# MTH16_Lec-01_sec_6-1_Integration_by_Parts.pptx 1 Bruce Mayer, PE Chabot College Mathematics Bruce Mayer, PE Licensed Electrical.

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BMayer@ChabotCollege.edu MTH16_Lec-01_sec_6-1_Integration_by_Parts.pptx 1 Bruce Mayer, PE Chabot College Mathematics Bruce Mayer, PE Licensed Electrical & Mechanical Engineer BMayer@ChabotCollege.edu Chabot Mathematics §7.2 Partial Derivatives

BMayer@ChabotCollege.edu MTH16_Lec-01_sec_6-1_Integration_by_Parts.pptx 2 Bruce Mayer, PE Chabot College Mathematics Review §  Any QUESTIONS About §7.1 → MultiVariable Functions  Any QUESTIONS About HomeWork §7.1 → HW-03 7.1

BMayer@ChabotCollege.edu MTH16_Lec-01_sec_6-1_Integration_by_Parts.pptx 3 Bruce Mayer, PE Chabot College Mathematics §7.2 Learning Goals  Compute and interpret Partial Derivatives  Apply Partial Derivatives to study marginal analysis problems in economics  Compute Second-Order partial derivatives  Use the Chain Rule for partial derivatives to ﬁnd rates of change and make incremental approximations

BMayer@ChabotCollege.edu MTH16_Lec-01_sec_6-1_Integration_by_Parts.pptx 4 Bruce Mayer, PE Chabot College Mathematics OrdinaryDeriv→PartialDeriv  Recall the Definition of an “Ordinary” Derivative operating on a 1Var Fcn  The “Partial” Derivative of a 2Var Fcn with respect to indep Var x  The “Partial” Derivative of a 2Var Fcn with respect to indep Var y

BMayer@ChabotCollege.edu MTH16_Lec-01_sec_6-1_Integration_by_Parts.pptx 5 Bruce Mayer, PE Chabot College Mathematics Partial Derivative GeoMetry  The “Partials” compute the SLOPE of the Line on the SURFACE where either x or y are held constant (at, say, 19) The partial derivatives of f at (a, b) are the Tangent-Line slopes of the Lines of Constant-y (C 1 ) and Constant-x (C 2 )

BMayer@ChabotCollege.edu MTH16_Lec-01_sec_6-1_Integration_by_Parts.pptx 6 Bruce Mayer, PE Chabot College Mathematics Surface Tangent Line  Consider z = f(x,y) as shown at Right  At the Black Point x = 1.2 inches y = −0.2 inches z = 8 °C ∂z/∂x = −0.31 °C/in  Find the Equation of the Tangent Line

BMayer@ChabotCollege.edu MTH16_Lec-01_sec_6-1_Integration_by_Parts.pptx 7 Bruce Mayer, PE Chabot College Mathematics Surface Tangent Line  SOLUTION  Use the Point Slope Equation  In this case  Use Algebra to Simplify:

BMayer@ChabotCollege.edu MTH16_Lec-01_sec_6-1_Integration_by_Parts.pptx 8 Bruce Mayer, PE Chabot College Mathematics Partial Derivative Practically  SIMPLE RULES FOR FINDING PARTIAL DERIVATIVES OF z=f(x, y)  To find ∂f/∂x, regard y as a constant and differentiate f(x, y) with respect to x y does NOT change →  2. To find ∂f/∂y, regard x as a constant and differentiate f(x, y) with respect to y x does NOT change →

BMayer@ChabotCollege.edu MTH16_Lec-01_sec_6-1_Integration_by_Parts.pptx 9 Bruce Mayer, PE Chabot College Mathematics Example  2Var Exponential  For

BMayer@ChabotCollege.edu MTH16_Lec-01_sec_6-1_Integration_by_Parts.pptx 10 Bruce Mayer, PE Chabot College Mathematics Example  Another Tangent Line  Find Slope for Constant x at (1,1,1)  Then the Slope at (1,1,1)  Then the Line Eqn y&z Change; x does NOT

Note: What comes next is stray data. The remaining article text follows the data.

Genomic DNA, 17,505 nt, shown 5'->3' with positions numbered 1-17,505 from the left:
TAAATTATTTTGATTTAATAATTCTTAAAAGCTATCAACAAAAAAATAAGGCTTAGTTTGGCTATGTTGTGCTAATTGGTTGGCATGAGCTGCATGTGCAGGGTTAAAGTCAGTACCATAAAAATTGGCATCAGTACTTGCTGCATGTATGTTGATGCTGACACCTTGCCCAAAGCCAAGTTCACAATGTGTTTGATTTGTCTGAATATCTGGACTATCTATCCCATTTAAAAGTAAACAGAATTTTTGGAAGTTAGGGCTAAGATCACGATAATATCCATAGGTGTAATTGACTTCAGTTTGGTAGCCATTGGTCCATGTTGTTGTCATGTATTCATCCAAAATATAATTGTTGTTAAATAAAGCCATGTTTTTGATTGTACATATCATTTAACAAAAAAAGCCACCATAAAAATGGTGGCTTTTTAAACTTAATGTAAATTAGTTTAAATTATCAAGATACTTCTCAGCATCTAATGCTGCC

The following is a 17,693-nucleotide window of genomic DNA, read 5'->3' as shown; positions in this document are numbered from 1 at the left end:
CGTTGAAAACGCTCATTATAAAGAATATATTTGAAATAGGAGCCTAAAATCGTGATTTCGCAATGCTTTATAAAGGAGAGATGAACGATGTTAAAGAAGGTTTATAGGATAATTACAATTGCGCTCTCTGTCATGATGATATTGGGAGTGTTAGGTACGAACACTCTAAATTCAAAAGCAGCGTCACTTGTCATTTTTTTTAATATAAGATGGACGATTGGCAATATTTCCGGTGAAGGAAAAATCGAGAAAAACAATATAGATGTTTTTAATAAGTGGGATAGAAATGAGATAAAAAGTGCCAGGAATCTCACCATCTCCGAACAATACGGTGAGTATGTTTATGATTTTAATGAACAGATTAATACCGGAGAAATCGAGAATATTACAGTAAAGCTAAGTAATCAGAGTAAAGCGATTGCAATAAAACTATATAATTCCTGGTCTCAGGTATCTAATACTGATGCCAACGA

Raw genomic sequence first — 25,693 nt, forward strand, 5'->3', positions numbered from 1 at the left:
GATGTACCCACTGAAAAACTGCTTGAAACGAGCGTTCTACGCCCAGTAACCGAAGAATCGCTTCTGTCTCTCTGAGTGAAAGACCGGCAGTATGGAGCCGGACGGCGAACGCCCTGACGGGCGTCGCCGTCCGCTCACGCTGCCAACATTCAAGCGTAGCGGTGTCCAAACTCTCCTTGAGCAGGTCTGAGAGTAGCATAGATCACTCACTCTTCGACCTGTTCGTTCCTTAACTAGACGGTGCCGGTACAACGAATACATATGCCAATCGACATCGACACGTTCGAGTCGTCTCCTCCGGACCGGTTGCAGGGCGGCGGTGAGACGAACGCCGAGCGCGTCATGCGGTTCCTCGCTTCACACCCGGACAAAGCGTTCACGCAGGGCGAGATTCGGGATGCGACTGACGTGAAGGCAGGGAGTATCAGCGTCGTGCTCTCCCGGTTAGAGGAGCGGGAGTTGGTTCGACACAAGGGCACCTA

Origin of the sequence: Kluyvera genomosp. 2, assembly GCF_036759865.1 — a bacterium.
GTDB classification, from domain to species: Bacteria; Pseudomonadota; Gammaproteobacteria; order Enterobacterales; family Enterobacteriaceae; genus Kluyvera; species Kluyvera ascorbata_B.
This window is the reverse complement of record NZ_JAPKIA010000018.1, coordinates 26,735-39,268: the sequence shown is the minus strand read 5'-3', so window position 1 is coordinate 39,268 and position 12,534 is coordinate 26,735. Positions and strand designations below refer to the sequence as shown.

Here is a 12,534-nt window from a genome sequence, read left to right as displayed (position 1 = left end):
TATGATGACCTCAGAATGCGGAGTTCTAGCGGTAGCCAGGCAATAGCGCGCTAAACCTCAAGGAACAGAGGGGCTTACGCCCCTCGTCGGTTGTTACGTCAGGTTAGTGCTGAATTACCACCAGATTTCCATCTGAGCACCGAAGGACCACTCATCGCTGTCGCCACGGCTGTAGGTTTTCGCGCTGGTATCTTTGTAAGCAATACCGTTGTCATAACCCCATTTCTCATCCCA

BMayer@ChabotCollege.edu MTH16_Lec-01_sec_6-1_Integration_by_Parts.pptx 11 Bruce Mayer, PE Chabot College Mathematics Example  Another Tangent Line

BMayer@ChabotCollege.edu MTH16_Lec-01_sec_6-1_Integration_by_Parts.pptx 12 Bruce Mayer, PE Chabot College Mathematics MATLAB Code % Bruce Mayer, PE % MTH-16 19Jan14 % Sec7_2_multi3D_1419.m % clear; clc; clf; % clf clears figure window % % The Domain Limits xmin = -2; xmax = 2; % Weight ymin = -sqrt(2); ymax = sqrt(2); % Height NumPts = 20 % The GRIDs) ************************************** xx = linspace(xmin,xmax,NumPts); yy = linspace(ymin,ymax,NumPts); [x,y]= meshgrid(xx,yy); xp = ones(NumPts); % for PLANE xL = ones(1,NumPts); % for LINE xt = 1; yt =1; zt = 1; % for Tangent POINT % The FUNCTION SkinArea*********************************** z = 4 -(x.^2) - (2*y.^2); % zp = 4-xp.^2-2*y.^2 zL = 5-4*y % % the Plotting Range = 1.05*FcnRange zmin = min(min(z)); zmax = max(max(z)); % the Range Limits R = zmax - zmin; zmid = (zmax + zmin)/2; zpmin = zmid - 1.025*R/2; zpmax = zmid + 1.025*R/2; % % the Domain Plot axes; set(gca,'FontSize',12); whitebg([0.8 1 1]); % Chg Plot BackGround to Blue-Green mesh(x,y,z,'LineWidth', 2),grid, axis([xmin xmax ymin ymax zpmin zpmax]), grid, box,... xlabel('\fontsize{14}x'), ylabel('\fontsize{14}y'), zlabel('\fontsize{14}z = 4 - x^2 - 2y^2'),... title(['\fontsize{16}MTH16 Bruce Mayer, PE',]),... annotation('textbox',[.73.05.0.1 ], 'FitBoxToText', 'on', 'EdgeColor', 'none', 'String', 'MTH16 Sec7 2 multi3D 1419.m','FontSize',7) % hold on mesh(xp,y,zp,'LineWidth', 7) plot3(xt,yt,zt,'pb', 'MarkerSize', 19, 'MarkerFaceColor', 'b') plot3(xL,y,zL, '-k', 'LineWidth', 11), axis([xmin xmax ymin ymax zpmin zpmax]) % hold off

BMayer@ChabotCollege.edu MTH16_Lec-01_sec_6-1_Integration_by_Parts.pptx 13 Bruce Mayer, PE Chabot College Mathematics ReCall Marginal Analysis  Marginal analysis is used to assist people in allocating their scarce resources to maximize the benefit of the output produced That is, to Simply obtain the most value for the resources used.  What is “Marginal” Marginal means additional, or extra, or incremental (usually ONE added “Unit”)

BMayer@ChabotCollege.edu MTH16_Lec-01_sec_6-1_Integration_by_Parts.pptx 14 Bruce Mayer, PE Chabot College Mathematics Example  Chg in Satisfaction  A Math Model for a utility function, measuring consumer satisfaction with a pair of products: Where x and y are the unit prices of product A and B, respectively, in hecto-Dollars, \$h (hundreds of dollars), per item  Use marginal analysis to approximate the change in U if the price of product A decreases by \$1, product B decreases by \$2, and given that A is currently priced at \$30 and B at \$50.

BMayer@ChabotCollege.edu MTH16_Lec-01_sec_6-1_Integration_by_Parts.pptx 15 Bruce Mayer, PE Chabot College Mathematics Example  Chg in Satisfaction  SOLUTION:  The Approximate Change, ΔU  Using Differentials ΔUΔU= [Change due to Δx] + [Change due to Δy]